When I saw this blue fintail/flossen Mercedes go down the street past me, it was too late to shoot it. But then it did a U turn and parked in front of the Center For Appropriate Transport (“CAT”), behind another veteran. How appropriate, for CC lovers. But just what is CAT, actually? Did you have to ask? This is Eugene, after all.
It has to do with what this guy is getting out of the trunk of his old Benz: a bicycle. CAT is also know as the Eugene Bicycle Works and Human Powered Machines. It’s the place you go to when you need a part for that vintage frame. Or need to rent work space in a well-stocked bike repair facility. Or need to have any type of human-powered vehicle designed and/or built. Or become a bicycle mechanic by taking their apprentice program. Or anything else to do with human powered ground transportation.
When I had kids at home and rode my bike a lot more (before the dog showed up), CAT was a not-infrequent destination. My older son had a proclivity for leaving his bike at high school at night, which guaranteed that it would be gone in the morning. Find another vintage 10 speed in the classified ads (those days are long gone, on both accounts), and fix it up with parts from my own cache and from CAT. I can feel my hands rummaging though their bins of free-wheel clusters, brake levers, derailleurs; you name it, they had it. For cheap, back then. Not so much so, now.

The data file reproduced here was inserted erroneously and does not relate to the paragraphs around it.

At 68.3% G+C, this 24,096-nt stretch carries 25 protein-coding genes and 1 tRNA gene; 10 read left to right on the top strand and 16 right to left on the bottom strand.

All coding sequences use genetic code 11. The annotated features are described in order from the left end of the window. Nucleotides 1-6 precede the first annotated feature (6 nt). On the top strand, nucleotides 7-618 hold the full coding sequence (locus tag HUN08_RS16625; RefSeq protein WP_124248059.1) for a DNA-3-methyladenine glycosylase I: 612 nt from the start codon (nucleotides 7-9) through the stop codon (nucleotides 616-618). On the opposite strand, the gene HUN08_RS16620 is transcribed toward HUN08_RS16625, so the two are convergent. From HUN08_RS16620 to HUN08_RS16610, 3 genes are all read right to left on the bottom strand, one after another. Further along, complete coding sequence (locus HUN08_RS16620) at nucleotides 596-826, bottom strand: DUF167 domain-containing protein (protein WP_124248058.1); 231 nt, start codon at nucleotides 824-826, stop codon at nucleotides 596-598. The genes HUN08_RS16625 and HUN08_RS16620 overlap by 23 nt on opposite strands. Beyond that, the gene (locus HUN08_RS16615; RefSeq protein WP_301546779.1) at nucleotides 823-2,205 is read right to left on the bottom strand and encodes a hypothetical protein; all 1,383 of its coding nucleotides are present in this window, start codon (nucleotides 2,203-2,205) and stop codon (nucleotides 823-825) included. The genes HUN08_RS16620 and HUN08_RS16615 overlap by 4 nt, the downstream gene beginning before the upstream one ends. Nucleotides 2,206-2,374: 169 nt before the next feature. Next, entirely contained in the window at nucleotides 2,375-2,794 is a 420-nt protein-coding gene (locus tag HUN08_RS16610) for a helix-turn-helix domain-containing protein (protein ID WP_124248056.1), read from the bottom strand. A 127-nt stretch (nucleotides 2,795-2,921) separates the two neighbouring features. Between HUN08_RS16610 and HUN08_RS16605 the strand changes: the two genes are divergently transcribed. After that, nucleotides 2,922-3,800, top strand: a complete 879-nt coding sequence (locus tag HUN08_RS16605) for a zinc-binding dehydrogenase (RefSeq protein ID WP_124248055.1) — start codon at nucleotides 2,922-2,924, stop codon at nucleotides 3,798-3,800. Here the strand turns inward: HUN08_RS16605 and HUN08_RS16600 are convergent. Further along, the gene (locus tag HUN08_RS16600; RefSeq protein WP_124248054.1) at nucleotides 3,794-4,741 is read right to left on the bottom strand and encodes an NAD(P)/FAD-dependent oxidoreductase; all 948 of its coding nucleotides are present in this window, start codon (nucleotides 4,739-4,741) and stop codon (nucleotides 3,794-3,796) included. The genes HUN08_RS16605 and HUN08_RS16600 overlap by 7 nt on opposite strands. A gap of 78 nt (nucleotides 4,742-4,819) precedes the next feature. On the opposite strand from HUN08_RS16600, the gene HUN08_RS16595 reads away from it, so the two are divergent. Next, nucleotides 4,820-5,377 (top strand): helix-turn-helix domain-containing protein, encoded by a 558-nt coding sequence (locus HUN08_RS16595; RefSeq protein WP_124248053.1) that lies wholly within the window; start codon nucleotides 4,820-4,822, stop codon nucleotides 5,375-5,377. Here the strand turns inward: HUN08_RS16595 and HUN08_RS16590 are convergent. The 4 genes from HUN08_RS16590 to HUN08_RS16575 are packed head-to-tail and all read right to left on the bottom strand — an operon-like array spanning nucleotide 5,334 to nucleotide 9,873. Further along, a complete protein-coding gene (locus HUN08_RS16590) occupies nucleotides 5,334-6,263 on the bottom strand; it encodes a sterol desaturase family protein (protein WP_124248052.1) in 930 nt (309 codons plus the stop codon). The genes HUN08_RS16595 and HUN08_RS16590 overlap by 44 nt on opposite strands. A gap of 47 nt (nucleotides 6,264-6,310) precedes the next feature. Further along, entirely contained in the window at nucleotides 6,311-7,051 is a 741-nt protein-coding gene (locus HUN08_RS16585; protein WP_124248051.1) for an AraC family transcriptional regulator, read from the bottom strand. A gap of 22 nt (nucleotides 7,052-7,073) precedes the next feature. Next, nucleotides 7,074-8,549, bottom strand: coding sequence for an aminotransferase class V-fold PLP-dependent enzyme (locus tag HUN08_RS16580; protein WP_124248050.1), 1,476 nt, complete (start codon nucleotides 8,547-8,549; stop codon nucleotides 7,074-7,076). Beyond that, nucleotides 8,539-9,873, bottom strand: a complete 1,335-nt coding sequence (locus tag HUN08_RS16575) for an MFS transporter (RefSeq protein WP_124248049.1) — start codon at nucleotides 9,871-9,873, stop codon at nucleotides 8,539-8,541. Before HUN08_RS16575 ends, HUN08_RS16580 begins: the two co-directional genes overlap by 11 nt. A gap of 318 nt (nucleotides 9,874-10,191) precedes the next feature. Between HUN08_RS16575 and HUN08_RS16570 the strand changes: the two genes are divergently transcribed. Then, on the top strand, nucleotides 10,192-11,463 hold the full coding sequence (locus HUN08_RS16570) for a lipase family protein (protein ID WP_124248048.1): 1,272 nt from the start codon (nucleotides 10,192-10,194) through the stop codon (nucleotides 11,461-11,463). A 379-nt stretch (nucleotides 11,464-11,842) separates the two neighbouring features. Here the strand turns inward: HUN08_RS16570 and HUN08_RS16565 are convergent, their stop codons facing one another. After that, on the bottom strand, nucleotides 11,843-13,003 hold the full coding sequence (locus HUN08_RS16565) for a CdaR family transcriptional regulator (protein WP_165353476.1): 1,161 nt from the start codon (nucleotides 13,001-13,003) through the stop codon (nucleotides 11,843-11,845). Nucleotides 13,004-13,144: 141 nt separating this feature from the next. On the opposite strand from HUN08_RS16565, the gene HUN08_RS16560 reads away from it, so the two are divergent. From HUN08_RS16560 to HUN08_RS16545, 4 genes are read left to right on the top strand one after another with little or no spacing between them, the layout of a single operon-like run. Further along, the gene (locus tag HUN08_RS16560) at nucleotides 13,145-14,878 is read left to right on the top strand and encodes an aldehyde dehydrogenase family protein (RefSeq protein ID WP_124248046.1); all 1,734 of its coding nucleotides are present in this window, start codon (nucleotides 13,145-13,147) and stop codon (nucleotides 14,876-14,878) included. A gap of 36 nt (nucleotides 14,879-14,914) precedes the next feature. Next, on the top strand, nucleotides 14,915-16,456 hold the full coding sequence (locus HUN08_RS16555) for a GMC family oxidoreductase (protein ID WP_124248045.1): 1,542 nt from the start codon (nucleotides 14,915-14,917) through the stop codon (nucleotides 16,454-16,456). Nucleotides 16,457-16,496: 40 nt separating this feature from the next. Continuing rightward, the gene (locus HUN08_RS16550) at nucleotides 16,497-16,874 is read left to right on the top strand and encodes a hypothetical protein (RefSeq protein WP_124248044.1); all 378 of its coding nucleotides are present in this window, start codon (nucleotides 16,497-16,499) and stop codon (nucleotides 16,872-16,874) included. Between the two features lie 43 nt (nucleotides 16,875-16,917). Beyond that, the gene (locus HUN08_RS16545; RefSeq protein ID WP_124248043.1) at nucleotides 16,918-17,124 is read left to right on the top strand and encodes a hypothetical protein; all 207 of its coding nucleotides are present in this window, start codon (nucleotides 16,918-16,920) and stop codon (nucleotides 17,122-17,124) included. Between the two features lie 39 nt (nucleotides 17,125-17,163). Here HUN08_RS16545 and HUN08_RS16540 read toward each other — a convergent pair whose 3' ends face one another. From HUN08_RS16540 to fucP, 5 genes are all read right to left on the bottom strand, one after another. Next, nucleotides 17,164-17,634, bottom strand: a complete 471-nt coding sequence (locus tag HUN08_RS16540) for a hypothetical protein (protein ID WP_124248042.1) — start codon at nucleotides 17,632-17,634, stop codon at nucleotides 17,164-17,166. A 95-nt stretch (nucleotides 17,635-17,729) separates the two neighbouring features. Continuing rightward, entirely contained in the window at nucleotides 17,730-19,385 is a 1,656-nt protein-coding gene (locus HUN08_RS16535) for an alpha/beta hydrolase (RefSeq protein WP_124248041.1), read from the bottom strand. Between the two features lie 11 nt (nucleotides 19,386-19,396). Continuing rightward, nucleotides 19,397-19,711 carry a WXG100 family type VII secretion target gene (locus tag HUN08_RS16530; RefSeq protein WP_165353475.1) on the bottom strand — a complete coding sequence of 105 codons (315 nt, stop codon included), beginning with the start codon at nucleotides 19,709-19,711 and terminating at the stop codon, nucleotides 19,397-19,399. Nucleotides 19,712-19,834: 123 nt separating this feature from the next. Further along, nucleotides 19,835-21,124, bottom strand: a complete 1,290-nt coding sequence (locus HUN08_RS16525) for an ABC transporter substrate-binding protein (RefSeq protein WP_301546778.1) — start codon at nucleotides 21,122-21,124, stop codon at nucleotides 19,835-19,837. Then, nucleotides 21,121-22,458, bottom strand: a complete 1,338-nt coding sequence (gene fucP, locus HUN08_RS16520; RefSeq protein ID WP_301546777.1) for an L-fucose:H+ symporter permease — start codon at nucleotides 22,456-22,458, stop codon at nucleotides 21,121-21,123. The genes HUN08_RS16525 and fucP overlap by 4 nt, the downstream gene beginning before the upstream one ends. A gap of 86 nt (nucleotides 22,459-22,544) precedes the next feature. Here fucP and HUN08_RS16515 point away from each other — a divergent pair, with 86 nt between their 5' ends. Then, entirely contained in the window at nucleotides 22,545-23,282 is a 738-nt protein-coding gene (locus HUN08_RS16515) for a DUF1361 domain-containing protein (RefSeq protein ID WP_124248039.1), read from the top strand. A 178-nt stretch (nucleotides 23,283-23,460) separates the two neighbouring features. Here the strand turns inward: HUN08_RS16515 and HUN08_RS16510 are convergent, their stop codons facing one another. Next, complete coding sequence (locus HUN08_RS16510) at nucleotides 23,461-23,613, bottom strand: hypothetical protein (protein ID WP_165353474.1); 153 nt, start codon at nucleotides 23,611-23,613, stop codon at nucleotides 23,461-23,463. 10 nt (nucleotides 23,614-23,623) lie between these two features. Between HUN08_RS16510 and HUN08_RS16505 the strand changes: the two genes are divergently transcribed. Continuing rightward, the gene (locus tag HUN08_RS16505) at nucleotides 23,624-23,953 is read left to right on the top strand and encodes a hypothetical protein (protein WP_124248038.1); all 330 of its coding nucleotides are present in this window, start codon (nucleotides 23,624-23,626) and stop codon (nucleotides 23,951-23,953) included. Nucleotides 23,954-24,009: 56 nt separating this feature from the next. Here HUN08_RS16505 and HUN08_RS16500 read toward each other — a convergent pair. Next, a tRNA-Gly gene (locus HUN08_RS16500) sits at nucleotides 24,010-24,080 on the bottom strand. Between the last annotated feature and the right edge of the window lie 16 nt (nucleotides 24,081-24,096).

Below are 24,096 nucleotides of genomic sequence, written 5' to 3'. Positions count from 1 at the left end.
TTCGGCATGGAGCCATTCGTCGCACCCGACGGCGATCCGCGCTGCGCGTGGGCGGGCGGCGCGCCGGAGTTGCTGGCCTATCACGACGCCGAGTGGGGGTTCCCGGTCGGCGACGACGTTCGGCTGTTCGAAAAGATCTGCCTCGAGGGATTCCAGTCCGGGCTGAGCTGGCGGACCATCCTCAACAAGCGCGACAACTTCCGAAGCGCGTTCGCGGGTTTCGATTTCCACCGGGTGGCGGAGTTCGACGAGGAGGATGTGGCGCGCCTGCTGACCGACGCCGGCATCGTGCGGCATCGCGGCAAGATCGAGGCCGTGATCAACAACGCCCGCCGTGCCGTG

But it’s still the place to go, if just to look at their collection of bikes and soak up the atmosphere. Talking about it is making me miss it. And more bicycle seat time. Our tandem hasn’t been used in a couple of years, and my vintage Japanese former 10-speed-now-18-speed is used for quick trip downtown and the occasional workout, but we’ve become walkers, along with the dog.
But there’s compensations to walking: I get to see scenes like this all the time and I don’t have to hop off my bike to shoot them.
And I just remembered that last night I stumbled into this neat old documentary of the history of the bicycle made in 1915! They probably had no trouble finding all of these vintage machines, including the oldest one.